Curcumin has an impressive reputation. It is part of the spice turmeric, which is used in traditional Chinese and Indian medicine. Known as a “wonder drug”, curcumin is thought to have many beneficial activities, such as anti-inflammatory, anti-bacterial, anti-fungal, anti-parasitic, anti-mutagenic, anti-oxidant, wound healing and radioprotective activity. These promising therapeutic characteristics have attracted a lot of attention in biomedical research. Since 1995, 150 million USD have been assigned to study curcumin’s biomedical activities, more than 15,000 papers have been published, and more than 120 clinical trials have been performed.
But is curcumin really a wonder drug? Kathryn Nelson and colleagues from the Institute for Therapeutics Discovery and Development at the University of Minnesota had a closer look at curcumin’s biomedical properties and performed a literature review1. Unfortunately it appears that curcumin has certain characteristics which suggest that it is not a good therapeutic agent.
Curcumin is a pan assay interference compound (PAINS). PAINS have certain chemical properties that interfere with many in-vitro (cells in culture) and in-vivo (animal) assays and lead to false-positive results. Instead of being target specific, they react with a high number of targets. This might explain why curcumin has been associated with such a broad range of biomedical activities.
Moreover, curcumin is highly instable at physiological conditions. At physiological temperature (37 °C) and pH (7.2), its half-life is less than 10 min. Looking at properties that are crucial for in-vivo functioning of a compound, it is important to mention that curcumin is only poorly absorbed. Clinical trials have shown that an oral dose of up to 12 g/day is well tolerated. However, curcumin was only barely detectable in the serum or faeces of only a few of the participating test persons. Scientist have tried to improve absorption by different formulations, with little success. In addition to this, curcumin distributes poorly throughout the body and hardly reaches specific organs. Unfortunately no therapeutic effect could be confirmed in any double-blinded, placebo-controlled clinical trial.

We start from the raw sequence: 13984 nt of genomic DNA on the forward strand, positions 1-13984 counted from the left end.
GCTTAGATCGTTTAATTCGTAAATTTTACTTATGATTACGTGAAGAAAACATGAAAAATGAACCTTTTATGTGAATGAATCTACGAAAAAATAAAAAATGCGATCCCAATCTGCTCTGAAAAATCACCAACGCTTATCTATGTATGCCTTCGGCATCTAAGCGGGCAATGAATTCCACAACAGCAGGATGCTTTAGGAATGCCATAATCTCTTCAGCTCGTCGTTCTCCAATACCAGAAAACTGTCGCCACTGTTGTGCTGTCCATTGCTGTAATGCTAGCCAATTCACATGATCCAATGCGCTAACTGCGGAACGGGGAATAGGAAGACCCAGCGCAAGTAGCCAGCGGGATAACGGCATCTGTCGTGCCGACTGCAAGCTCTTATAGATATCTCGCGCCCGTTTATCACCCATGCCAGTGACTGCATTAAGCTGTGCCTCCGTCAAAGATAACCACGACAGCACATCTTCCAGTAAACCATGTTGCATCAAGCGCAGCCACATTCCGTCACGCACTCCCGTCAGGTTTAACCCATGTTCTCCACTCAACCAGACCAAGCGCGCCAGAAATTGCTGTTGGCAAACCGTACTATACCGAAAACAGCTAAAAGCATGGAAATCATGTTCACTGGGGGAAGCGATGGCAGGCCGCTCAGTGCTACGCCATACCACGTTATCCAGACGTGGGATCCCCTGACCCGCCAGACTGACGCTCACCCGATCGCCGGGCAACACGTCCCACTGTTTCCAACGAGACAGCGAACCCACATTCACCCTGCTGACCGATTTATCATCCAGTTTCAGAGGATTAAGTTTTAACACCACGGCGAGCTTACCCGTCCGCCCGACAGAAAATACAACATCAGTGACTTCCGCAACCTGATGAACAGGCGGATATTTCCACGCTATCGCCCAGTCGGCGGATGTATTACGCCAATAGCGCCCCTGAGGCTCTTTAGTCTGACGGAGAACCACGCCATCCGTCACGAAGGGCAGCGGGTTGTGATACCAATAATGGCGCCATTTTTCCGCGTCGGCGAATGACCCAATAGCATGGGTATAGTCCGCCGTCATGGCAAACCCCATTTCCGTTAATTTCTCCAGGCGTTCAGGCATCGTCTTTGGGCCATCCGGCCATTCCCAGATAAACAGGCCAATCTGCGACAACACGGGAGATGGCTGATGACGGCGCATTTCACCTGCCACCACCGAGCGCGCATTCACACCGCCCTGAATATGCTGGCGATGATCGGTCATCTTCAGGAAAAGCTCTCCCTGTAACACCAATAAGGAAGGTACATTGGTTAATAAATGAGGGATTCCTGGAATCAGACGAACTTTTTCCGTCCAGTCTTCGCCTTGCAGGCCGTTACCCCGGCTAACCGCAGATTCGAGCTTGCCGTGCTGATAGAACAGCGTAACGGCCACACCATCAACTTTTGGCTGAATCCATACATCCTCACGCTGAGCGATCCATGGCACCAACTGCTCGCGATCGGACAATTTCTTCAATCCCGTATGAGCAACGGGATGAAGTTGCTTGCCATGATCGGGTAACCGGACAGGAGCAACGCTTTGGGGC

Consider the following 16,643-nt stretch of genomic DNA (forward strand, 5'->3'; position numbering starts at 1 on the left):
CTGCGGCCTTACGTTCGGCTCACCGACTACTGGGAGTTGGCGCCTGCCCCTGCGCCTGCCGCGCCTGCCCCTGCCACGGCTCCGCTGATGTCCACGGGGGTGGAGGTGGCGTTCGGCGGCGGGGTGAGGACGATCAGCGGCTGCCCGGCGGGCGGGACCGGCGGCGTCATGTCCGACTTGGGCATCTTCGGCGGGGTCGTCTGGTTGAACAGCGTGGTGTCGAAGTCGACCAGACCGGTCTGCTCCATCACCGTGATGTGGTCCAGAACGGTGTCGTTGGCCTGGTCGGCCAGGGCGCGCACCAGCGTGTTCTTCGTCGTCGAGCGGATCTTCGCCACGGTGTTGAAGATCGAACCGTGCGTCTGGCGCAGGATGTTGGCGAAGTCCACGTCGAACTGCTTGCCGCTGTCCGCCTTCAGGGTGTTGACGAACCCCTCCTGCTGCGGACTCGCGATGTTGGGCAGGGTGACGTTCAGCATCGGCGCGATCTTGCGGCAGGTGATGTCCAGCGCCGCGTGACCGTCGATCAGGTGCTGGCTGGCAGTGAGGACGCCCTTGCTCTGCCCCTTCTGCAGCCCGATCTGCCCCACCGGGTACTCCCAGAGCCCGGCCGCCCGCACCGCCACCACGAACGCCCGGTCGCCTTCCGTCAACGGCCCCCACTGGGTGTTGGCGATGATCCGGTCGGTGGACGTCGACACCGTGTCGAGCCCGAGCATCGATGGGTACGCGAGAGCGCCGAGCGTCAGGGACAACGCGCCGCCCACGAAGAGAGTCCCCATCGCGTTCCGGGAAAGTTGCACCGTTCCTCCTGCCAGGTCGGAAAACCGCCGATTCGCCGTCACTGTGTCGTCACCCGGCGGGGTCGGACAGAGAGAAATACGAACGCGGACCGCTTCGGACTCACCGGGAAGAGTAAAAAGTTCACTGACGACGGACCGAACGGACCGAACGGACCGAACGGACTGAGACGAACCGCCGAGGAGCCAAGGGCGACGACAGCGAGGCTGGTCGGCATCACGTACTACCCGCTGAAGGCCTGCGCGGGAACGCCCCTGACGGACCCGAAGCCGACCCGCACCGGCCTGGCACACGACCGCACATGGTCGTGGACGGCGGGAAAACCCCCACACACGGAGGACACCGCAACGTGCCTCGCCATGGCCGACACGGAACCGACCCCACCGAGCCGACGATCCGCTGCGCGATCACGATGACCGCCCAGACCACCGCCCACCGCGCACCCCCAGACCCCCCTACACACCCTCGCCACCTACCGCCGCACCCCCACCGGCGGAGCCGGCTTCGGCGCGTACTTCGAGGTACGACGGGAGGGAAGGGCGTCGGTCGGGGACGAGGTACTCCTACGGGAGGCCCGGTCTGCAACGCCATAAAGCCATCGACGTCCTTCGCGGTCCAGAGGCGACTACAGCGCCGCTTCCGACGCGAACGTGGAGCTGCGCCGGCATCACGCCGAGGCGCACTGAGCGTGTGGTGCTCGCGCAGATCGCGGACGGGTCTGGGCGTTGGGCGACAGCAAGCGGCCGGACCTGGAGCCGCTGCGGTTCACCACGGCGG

This critical review suggests that many of curcumin’s attributed properties, such as anti-inflammatory and anti-mutagenic, are mainly due to misconception. Curcumin, however, has raised many hopes and so it will probably take a long time before these misconceptions are fully understood and accepted by the scientific community and by the general public.
Edited by Sarah Spence